Ben was a fantastic PvPer, and a hoot to group with. As much shit as I gave him for missing raid signups and unleashing drunken tirades in Vent, he was a rock star player killer. He held no particular loyalty for any one class, he'd bring whatever you wanted to the gunfight: Scruffiebear the Druid, Flufflykitten the Hunter...he had nearly every tool at his disposal. We spent many evenings in those BGs, tearing up Eye of the Storm, fighting off the Alliance rush at Lumber Mill. And it was in those many evenings of PvP that I got my opportunity to kill two birds with one stone. Just as there were two sides to World of Warcraft; two worlds I was force-feeding myself to know and understand -- there were two sides to the guild leadership game. That most basic of sides that everyone is exposed to, the one where "Guild Leader" is proudly attached to your in-game character, where the longevity of a guild mate is only a single button-press away, and you wield otherworldly like power in dictating how much to tax the serfs. And then, there is the other side of the picture, the part that isn't so blatantly in-your-face, by title or by forum administration privileges.

The game where you convince players to do what you want.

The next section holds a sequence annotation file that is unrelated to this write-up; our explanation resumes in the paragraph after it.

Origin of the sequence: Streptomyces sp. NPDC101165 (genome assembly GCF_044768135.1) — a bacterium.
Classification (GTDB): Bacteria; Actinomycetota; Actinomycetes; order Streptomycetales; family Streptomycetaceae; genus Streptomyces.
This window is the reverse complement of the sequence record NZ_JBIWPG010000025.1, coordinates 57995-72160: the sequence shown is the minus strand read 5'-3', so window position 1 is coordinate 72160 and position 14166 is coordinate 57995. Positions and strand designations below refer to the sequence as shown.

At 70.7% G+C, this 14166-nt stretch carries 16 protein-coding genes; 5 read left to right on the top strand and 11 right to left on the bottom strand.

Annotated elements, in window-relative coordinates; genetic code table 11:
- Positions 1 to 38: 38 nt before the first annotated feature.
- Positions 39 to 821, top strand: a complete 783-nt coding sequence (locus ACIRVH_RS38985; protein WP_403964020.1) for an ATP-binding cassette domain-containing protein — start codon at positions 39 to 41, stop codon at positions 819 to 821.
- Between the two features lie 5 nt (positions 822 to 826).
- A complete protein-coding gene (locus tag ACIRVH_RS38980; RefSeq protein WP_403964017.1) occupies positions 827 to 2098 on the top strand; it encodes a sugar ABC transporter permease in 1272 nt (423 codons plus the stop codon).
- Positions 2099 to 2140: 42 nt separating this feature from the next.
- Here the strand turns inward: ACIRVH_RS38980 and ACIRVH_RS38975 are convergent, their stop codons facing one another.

Once I had picked my battle and decided which players were worth the effort to pour energy into, the strategy shifted to winning them over. Ben had been giving Cheeseus grief in raids, his impulsive and brash attitude providing an steady stream of complaints to my IM window. But he was also popular, well-played, and good friends with one of my trusted officers, Neps. Therefore, I reasoned logically, he was worth the effort. So when I wasn't helping him cut down a Night Elf flag runner in the Gulch, I'd carry on a casual conversation with him about the 25-Man. I reminded him of the ropes, of what my expectations were of him in regards to the roster. We may not say it all the time, but you're vitally important. All you need to do is text me if you're going to be late, it's absolutely no problem at all. You are an essential part of the 25-Man progression team. What can I do to make things easier for you? Would it help if I shot you a reminder in-game every time I post the raid schedule? It's really no trouble, if it means I get the best Shadow Priest in the guild, I’d be happy to help you with some reminders. My tactic was simple: get him on my side, remind him how important he is, make him feel like I'm bending over backwards to facilitate his schedule and his needs.